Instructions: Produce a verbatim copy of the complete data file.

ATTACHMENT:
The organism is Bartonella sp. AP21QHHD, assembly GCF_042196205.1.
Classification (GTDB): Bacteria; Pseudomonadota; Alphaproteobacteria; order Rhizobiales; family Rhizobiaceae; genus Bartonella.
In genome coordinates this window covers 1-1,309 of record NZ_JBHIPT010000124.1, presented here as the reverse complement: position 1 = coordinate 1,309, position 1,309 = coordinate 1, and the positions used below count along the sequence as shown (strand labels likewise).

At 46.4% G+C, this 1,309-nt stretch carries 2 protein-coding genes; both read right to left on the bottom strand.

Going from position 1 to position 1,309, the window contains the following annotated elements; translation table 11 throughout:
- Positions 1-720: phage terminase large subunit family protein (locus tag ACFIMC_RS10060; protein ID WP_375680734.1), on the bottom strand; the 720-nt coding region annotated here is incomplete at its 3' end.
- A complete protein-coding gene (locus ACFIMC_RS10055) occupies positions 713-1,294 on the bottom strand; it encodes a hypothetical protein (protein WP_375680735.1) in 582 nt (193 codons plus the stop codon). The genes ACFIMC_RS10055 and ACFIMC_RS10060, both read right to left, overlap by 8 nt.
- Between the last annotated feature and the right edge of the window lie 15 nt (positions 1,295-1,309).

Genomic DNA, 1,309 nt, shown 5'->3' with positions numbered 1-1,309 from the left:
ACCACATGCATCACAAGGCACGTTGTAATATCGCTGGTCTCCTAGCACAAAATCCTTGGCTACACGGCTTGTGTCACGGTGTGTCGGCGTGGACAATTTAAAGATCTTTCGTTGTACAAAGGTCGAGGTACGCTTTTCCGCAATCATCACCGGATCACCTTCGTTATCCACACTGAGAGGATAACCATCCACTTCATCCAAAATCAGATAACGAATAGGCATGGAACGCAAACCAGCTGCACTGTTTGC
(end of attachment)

The organism is Bartonella sp. AP21QHHD, assembly GCF_042196205.1.
Classification (GTDB): Bacteria; Pseudomonadota; Alphaproteobacteria; order Rhizobiales; family Rhizobiaceae; genus Bartonella.
In genome coordinates this window covers 1-1,309 of record NZ_JBHIPT010000124.1, presented here as the reverse complement: position 1 = coordinate 1,309, position 1,309 = coordinate 1, and the positions used below count along the sequence as shown (strand labels likewise).

At 46.4% G+C, this 1,309-nt stretch carries 2 protein-coding genes; both read right to left on the bottom strand.

Going from position 1 to position 1,309, the window contains the following annotated elements; translation table 11 throughout:
- Positions 1-720: phage terminase large subunit family protein (locus tag ACFIMC_RS10060; protein ID WP_375680734.1), on the bottom strand; the 720-nt coding region annotated here is incomplete at its 3' end.
- A complete protein-coding gene (locus ACFIMC_RS10055) occupies positions 713-1,294 on the bottom strand; it encodes a hypothetical protein (protein WP_375680735.1) in 582 nt (193 codons plus the stop codon). The genes ACFIMC_RS10055 and ACFIMC_RS10060, both read right to left, overlap by 8 nt.
- Between the last annotated feature and the right edge of the window lie 15 nt (positions 1,295-1,309).

Genomic DNA, 1,309 nt, shown 5'->3' with positions numbered 1-1,309 from the left:
ACCACATGCATCACAAGGCACGTTGTAATATCGCTGGTCTCCTAGCACAAAATCCTTGGCTACACGGCTTGTGTCACGGTGTGTCGGCGTGGACAATTTAAAGATCTTTCGTTGTACAAAGGTCGAGGTACGCTTTTCCGCAATCATCACCGGATCACCTTCGTTATCCACACTGAGAGGATAACCATCCACTTCATCCAAAATCAGATAACGAATAGGCATGGAACGCAAACCAGCTGCACTGTTTGC